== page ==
Christians, Muslims, the heckler’s veto, and liberal judges

August 29, 2014

I often hear about how liberals are for suppressing supposed “hate speech,” and for suppressing Christian advocacy, and conservatives are for protecting it. The reality, I’ve argued, is that views on such matters are quite mixed, among both liberals and conservatives. The Bible Believers heckler’s veto case, in which the Sixth Circuit upheld the suppression of Christian anti-Muslim speech at the Arab International Festival, because the speakers were being attacked by the crowd, is an excellent example:

  1. Of the three judges who decided in favor of the speech restriction — the trial judge and the two-judge panel majority — one was appointed by a Democratic President (Judge Bernice Donald), and two by Republican Presidents (Judges Patrick Duggan and Samuel Mays).
  2. The judge who wrote the (rather sharp) dissent, in favor of speech protection, was appointed by a Democratic President (Judge Eric Clay).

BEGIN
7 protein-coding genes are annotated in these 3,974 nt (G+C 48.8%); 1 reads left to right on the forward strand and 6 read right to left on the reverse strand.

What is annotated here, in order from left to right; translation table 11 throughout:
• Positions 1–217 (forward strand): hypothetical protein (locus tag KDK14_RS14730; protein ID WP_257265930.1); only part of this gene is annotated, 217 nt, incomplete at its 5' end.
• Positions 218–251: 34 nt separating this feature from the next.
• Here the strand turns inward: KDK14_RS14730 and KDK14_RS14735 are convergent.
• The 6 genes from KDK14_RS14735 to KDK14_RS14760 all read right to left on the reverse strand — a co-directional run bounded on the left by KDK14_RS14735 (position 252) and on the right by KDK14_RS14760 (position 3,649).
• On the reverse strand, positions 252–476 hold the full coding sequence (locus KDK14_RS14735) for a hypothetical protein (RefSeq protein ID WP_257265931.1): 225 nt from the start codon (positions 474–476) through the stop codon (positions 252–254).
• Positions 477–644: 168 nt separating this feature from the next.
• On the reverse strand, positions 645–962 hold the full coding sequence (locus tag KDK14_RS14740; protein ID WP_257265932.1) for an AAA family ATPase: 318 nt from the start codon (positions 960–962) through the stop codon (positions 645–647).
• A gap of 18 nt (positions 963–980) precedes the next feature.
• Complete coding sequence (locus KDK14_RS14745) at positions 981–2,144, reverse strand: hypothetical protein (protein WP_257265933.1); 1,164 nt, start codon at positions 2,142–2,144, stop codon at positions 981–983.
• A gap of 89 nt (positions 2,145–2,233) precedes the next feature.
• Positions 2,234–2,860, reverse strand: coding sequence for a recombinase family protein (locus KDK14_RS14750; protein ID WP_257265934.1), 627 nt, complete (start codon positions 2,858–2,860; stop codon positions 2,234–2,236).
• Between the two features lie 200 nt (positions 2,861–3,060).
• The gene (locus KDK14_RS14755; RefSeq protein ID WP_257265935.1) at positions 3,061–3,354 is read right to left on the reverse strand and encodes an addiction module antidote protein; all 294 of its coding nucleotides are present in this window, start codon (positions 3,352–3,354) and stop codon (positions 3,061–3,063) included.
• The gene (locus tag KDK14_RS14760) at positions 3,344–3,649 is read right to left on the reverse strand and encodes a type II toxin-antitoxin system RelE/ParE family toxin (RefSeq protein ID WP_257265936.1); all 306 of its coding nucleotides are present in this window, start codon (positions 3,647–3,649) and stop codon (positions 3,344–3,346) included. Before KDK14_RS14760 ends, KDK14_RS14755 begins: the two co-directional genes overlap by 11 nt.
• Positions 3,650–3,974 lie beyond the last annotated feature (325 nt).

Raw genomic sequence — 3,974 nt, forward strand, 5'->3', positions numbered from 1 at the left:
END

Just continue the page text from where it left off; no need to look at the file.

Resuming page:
Obviously, one can’t infer much from just these four data points (and party of appointment, while a proxy for whether a judge is liberal or conservative, is of course far from a perfect proxy). I cite simply because they illustrate the much broader pattern that I’ve discussed before, in much more detail.

Eugene Volokh teaches free speech law, religious freedom law, church-state relations law, a First Amendment Amicus Brief Clinic, and tort law, at UCLA School of Law, where he has also often taught copyright law, criminal law, and a seminar on firearms regulation policy.
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